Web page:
Berlin’s mayor, Klaus Wowereit, had to remind people of that today. He chastised those Germans and others who somehow have some nostalgic view of the Wall (Berlin mayor criticizes nostalgia for Berlin Wall). There is nothing nostalgic about a concrete barrier set up to divide families and imprison a country’s entire population – and that led to many deaths. Continue reading

The Wall turns 48 – What was the Berlin Wall really like?

Yesterday marked the 48th anniversary of the construction of the Berlin Wall. (I actually wanted to post this on the 13th, but…) During the night of 12-13 August 1961, East German soldiers and other workers began stringing a barbed wire barrier along the intra-German border (innerdeutsche Grenze) in Berlin. As time went by, the barbed wire fences were replaced by concrete: the Berlin Wall (die Berliner Mauer). It was East Germany’s desperate attempt to stop a serious brain drain and what was known as “voting with your feet” (i.e., escaping to the West). Berlin was the most serious “leak” — one that had to be plugged if the East German dictatorship was to survive.

Berlin Checkpoint Charlie 1969

The Berlin Wall: Checkpoint Charlie in 1969. PHOTO © Hyde Flippo

I first experienced die Mauer personally in 1969, when it was still a crude, slapped-together, eight-year-old youngster, not the smoother, slicker version after 1975. By chance, I also experienced the last days of the notorious barrier in the summer of 1989, only a few months before the Berlin Wall fell. Both times I was traveling with American high school students, so I was also seeing the Wall through their eyes. Continue reading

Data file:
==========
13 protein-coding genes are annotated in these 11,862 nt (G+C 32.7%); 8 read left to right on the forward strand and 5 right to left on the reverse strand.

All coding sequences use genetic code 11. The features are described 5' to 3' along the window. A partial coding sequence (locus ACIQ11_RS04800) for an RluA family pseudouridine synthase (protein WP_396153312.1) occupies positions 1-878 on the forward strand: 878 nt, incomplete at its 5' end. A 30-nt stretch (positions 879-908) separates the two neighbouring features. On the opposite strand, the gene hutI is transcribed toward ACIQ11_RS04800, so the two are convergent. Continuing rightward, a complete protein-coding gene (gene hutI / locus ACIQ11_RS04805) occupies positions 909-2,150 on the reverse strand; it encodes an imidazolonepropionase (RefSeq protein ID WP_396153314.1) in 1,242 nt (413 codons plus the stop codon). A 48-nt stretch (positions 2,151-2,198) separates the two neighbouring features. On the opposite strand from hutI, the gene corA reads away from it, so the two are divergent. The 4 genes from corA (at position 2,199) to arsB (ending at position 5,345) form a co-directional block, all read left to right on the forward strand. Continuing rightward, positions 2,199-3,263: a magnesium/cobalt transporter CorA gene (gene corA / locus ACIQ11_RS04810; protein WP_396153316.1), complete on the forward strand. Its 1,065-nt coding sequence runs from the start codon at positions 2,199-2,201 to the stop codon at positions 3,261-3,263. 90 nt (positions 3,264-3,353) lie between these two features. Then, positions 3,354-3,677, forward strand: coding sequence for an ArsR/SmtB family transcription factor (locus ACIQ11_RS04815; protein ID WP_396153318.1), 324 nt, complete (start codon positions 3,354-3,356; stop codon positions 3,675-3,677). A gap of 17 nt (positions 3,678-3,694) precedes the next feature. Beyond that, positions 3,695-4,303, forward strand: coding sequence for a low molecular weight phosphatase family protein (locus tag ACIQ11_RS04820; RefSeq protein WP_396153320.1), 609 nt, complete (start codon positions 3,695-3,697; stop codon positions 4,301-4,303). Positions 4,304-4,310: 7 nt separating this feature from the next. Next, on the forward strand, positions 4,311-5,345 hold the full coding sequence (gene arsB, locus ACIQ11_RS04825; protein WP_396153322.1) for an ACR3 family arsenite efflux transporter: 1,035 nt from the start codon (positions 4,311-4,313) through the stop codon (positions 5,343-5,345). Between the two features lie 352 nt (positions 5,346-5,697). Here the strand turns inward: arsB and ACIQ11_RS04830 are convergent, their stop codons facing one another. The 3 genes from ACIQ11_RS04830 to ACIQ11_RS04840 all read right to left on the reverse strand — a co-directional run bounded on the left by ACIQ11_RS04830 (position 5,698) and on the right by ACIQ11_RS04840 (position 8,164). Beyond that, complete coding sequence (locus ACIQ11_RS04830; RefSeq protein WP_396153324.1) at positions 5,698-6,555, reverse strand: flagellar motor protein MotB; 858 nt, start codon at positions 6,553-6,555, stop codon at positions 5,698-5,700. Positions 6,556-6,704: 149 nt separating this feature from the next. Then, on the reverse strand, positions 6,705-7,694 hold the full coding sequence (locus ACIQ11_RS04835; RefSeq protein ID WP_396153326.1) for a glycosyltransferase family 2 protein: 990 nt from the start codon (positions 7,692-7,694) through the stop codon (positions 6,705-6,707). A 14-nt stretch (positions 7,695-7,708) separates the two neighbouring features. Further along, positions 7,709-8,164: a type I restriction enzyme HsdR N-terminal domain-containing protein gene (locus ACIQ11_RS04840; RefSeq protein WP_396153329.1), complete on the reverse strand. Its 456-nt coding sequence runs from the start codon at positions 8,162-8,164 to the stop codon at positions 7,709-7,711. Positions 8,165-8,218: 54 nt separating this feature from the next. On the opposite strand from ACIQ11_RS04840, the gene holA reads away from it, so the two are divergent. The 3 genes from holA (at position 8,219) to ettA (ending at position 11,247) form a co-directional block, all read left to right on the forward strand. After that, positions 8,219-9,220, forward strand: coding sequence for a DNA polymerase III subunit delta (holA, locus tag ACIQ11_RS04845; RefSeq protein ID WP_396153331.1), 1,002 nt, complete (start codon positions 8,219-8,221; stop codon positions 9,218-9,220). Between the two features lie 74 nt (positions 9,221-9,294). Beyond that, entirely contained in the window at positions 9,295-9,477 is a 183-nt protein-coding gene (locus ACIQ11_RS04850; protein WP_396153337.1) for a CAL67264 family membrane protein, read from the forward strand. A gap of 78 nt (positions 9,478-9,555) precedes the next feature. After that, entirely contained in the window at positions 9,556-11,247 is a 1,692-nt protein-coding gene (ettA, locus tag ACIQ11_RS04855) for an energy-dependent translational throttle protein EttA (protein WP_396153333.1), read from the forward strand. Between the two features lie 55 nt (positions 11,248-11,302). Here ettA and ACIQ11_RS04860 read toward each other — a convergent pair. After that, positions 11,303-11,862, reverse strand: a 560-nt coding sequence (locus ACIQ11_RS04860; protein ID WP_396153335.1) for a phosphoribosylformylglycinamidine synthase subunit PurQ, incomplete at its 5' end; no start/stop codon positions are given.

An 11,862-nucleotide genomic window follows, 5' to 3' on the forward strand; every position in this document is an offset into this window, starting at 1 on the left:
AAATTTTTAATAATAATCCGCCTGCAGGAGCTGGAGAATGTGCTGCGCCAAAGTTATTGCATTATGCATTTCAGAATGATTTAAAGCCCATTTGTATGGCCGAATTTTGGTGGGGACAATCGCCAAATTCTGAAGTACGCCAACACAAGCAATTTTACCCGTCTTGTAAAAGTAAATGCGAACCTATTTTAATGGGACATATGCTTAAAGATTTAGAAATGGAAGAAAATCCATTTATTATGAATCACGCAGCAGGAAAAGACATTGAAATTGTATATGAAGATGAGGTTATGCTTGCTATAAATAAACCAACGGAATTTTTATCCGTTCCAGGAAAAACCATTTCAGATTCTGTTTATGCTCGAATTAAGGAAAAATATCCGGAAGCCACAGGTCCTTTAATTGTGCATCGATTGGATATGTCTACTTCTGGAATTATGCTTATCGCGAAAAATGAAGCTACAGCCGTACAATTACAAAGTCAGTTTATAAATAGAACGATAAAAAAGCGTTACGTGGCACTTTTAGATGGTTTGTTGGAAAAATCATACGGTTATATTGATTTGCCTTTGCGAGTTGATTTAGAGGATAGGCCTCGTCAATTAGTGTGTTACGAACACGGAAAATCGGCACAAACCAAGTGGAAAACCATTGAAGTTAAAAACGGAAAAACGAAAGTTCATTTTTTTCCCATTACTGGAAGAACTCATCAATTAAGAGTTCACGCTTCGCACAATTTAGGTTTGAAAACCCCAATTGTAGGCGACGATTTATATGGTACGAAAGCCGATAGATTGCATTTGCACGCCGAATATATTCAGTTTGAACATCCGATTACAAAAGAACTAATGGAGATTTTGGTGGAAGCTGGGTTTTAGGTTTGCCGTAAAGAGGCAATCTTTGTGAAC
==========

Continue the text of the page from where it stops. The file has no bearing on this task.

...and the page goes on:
2009: The 20th anniversary of the fall of the Berlin Wall

photoThe original red Info-Box in 1998.
Larger view
Photo: H. Flippo

Today’s Berliner Zeitung has a story about the return of the red Info-Box to Potsdamer Platz for the 2009 anniversary of the collapse of the Berlin Wall. (Has it really been almost two full decades since that historic event?) The original Info-Box (also spelled “Infobox”) was visited by millions of tourists (including me) and Berliners from October 1995 until it closed on the last day of the year 2000.

Intended only as a temporary structure to help inform visitors about the new Potsdamer Platz complex, no one anticipated how popular the first big red cube would become. The Frankfurt architectural firm of Schneider + Schumacher designed a three-story container-like box on stilts — with panoramic views of the vast Potsdamer Platz construction site. Inside the pavilion there were films on video monitors, along with pictures and models of the project. In the end, the cube built on the former East German “death strip” became a huge tourist attraction. At least 25 couples chose to get married there.

The new info-cube is also red, but smaller than the original, and has a slightly different purpose: to tell how Berlin has changed over the past 20 years. Like the original, the new red cube has audio-visual presentations and interactive media. Of course, the really big “Grenzöffnung” (border opening) celebration will take place around the Brandenburg Gate on November 7-9, 2009. A huge “Fest der Freiheit” (Freedom Festival) will include a symbolic fall of the Wall represented by a display of falling dominoes on November 9. Before that, various other commemorative events will take place all across Berlin between January and November. The new Info-Box will stand on Potsdamer Platz until Easter. Two smaller “touring” Info-Boxes will be set up at various locations in the German capital. See the special site for more.